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# Impedance of Corroding Metal – Volmer-Heyrovsky mechanism

Latest updated: August 21, 2024## Introduction – Corrosion series

*Corroding systems can show different impedance graphs depending on the nature of the corrosion mechanism. In the first article in this series, we considered a Tafelian system (Part 1) and in this article we will examine a system following the Volmer-Heyrovsky mechanism (article 2). You will learn how to express the faradaic impedance and what is the equivalent circuit.*

## Part II

Let’s study the impedance in the case of anaerobic corrosion of a metal. Following the Volmer Heyrovský corrosion mechanism, valid in deaerated acidic medium, the rate of corrosion depends on the rate of H+ adsorption and H2 release.

### How to express the faradaic impedance?

Let’s consider the Volmer-Heyrovsky mechanism:

$\text H^+ + \text s + \text e^- \overset{k_{\text r1}}{\rightarrow} \text{H, s}$ (H+ adsorption)

$\text H^+ + \text{H, s} + \text e^- \overset{k_{\text r2}}{\rightarrow} \text{H}_2 + \text s$ (H_{2} release)

Where $\text s$ is an adsorption site and $\text{H, s}$ is a proton adsorbed on the electrode surface.

In our case, we also consider $\text{M, s} a surface metal atom and the third reaction in the mechanism is:

$\text{M, s} \overset{k_{\text o3}}{\rightarrow} \text{M}^{n+} + n\text e + \text s$ (metal corrosion)

The faradaic impedance is expressed by:

$$Z_f = R_\text{ct} + Z_\text{H} +Z_\text{s}$$

$Z_f = R_\text{ct} + Z_\theta$ where $Z_\theta= \frac{R_\theta}{1+R_\theta C_\theta j 2\pi f}$ is the impedance related to the adsorbed species.

$R_\theta, C_\theta = R_\theta C_\theta (K_{\text r 1},K_{\text r 2})$ for a simple VH mechanism and in our case

$R_\theta, C_\theta = R_\theta C_\theta (K_{\text r 1},K_{\text r 2}, K_{\text o 3})$ One should note that $R_\theta, C_\theta \lt \text{or} \gt 0$. We will see how this impacts the Nyquist plot.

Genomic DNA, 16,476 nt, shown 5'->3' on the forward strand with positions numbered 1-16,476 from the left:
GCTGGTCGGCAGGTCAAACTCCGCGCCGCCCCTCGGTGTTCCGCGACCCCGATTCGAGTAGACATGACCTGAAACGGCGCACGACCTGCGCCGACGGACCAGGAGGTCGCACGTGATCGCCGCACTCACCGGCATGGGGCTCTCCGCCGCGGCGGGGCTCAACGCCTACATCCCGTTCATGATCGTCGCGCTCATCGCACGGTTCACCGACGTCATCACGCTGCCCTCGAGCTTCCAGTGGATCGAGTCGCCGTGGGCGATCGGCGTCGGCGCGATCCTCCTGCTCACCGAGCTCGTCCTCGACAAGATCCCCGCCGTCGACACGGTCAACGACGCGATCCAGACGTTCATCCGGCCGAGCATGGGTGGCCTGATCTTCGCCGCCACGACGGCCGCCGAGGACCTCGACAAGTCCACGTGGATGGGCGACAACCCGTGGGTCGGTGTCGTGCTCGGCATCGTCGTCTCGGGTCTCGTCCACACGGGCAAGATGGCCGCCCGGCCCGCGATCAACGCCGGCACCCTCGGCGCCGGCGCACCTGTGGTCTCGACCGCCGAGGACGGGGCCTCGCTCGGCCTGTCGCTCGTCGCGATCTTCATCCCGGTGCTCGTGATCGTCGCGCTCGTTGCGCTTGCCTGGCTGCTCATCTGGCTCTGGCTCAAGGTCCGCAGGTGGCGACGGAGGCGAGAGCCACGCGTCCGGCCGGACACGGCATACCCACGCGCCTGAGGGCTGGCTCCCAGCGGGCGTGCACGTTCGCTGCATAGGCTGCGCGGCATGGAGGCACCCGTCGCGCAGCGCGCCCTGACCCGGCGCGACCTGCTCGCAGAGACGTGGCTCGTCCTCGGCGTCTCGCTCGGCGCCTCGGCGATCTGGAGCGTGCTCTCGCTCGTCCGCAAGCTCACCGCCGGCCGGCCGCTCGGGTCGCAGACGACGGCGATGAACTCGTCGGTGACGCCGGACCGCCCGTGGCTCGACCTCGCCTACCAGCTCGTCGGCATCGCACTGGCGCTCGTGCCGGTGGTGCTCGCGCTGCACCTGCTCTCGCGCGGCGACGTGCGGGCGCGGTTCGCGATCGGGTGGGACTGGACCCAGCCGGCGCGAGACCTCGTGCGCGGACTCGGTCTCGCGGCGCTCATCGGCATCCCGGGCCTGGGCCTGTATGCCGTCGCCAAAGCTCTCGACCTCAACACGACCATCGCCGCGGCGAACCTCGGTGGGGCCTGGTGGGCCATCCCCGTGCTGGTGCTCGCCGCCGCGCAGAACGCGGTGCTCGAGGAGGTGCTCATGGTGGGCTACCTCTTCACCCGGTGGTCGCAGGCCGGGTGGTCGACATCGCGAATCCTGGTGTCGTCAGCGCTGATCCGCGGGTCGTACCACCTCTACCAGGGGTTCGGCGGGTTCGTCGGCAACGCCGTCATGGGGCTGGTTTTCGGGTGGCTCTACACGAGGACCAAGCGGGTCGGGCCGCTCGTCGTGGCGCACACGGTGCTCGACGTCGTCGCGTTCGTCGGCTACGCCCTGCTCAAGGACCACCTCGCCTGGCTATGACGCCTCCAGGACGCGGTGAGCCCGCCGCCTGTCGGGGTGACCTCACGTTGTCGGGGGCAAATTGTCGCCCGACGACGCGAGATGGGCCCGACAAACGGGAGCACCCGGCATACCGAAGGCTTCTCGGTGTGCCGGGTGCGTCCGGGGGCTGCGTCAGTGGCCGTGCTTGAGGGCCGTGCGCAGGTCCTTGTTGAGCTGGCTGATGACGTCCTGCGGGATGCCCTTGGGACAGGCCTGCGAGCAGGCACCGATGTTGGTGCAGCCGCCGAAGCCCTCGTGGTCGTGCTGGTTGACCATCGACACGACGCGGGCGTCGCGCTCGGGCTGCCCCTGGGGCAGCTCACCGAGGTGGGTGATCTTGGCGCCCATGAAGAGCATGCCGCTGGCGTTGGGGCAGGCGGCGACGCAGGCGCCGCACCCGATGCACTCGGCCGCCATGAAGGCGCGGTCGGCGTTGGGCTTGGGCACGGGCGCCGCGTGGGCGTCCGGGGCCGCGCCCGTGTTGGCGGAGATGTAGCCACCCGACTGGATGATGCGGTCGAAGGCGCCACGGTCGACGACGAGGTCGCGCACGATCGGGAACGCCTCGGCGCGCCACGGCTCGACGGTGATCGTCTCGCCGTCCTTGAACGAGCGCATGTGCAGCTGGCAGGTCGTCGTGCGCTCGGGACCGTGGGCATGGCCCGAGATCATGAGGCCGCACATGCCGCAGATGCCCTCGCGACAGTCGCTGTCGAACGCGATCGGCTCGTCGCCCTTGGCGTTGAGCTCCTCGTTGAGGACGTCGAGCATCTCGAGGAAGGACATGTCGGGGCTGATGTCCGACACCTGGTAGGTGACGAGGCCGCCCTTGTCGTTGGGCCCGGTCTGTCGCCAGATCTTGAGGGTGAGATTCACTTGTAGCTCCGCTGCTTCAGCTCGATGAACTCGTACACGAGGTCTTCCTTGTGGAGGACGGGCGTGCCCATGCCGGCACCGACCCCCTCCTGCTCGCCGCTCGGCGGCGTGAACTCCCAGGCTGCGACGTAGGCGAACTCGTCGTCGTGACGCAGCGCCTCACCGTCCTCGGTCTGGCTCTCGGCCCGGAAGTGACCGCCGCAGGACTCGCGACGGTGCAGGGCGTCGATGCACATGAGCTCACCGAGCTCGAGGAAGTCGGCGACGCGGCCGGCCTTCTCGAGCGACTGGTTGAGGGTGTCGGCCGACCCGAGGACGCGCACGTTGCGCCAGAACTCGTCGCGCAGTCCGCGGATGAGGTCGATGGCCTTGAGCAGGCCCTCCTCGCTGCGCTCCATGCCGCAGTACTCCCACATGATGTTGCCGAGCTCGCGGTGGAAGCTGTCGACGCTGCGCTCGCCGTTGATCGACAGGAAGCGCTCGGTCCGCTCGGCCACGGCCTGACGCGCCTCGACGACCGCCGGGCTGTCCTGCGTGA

### What is the equivalent circuit?

The equivalent circuit for the faradaic impedance is $R_\text{ct} = R_\theta / C_\theta$ and can be illustrated by the following circuit. Compared to Wagner-Traud (article I), $R_\theta$ and $C_\theta$ are additional components. The ohmic drop is expressed by the resistance $R_\Omega$.

The polarization resistance is $R_\text{p} = R_\text{ct} + R_\theta$.

The Nyquist plot can correspond to a capacitive behavior (top) or an inductive behavior (bottom).

In the case of $R_\theta, C_\theta \gt 0$, a capacitive behavior can be observed on the Nyquist plot. In the case of $R_\theta, C_\theta \lt 0$, an inductive behavior can be observed. For a potential around $E_\text{corr}$, the Nyquist diagram shows an inductive behavior.

###### Figure 2: Nyquist plot evolution with the electrode potential for VH mechanism (top), VH corrosion mechanism (bottom)

### How to calculate the corrosion current?

In the previous article, we have seen that the Stern – Geary relationship is used to determine the corrosion current and is valid at the corrosion potential:

$$I_\text{corr} = \frac{B}{R_{\text p, E_\text{corr}}}$$

Where $B=b_1b_2/(2.3(b_1 +b_2))$ with $b_{1,2}$ the Tafel slopes,

And $R_{\text p, E_\text{corr}}$ the polarization resistance at the corrosion potential.

In our case, the impedance equivalent circuit has an inductive loop at low frequencies, and it does not follow the Wagner-Traud relationship, $R_\text p \neq R_\text{ct}$. So, the Stern-Geary relationship is not valid anymore.

It can be used but an error will be induced if $R_\text p$ is used instead of $R_\text{ct}$.

## Conclusion

For a the VH corrosion mechanism, the impedance equivalent circuit is $R_\theta + R_\text{ct} + R_\theta / C_\theta$ and it has an inductive loop at low frequencies. As $R_\text p \neq R_\text{ct}$, the Stern-Geary relationship is not valid anymore. The corrosion current can still be calculated but an error will be induced if $R_\text p$ is used instead of $R_\text{ct}$.

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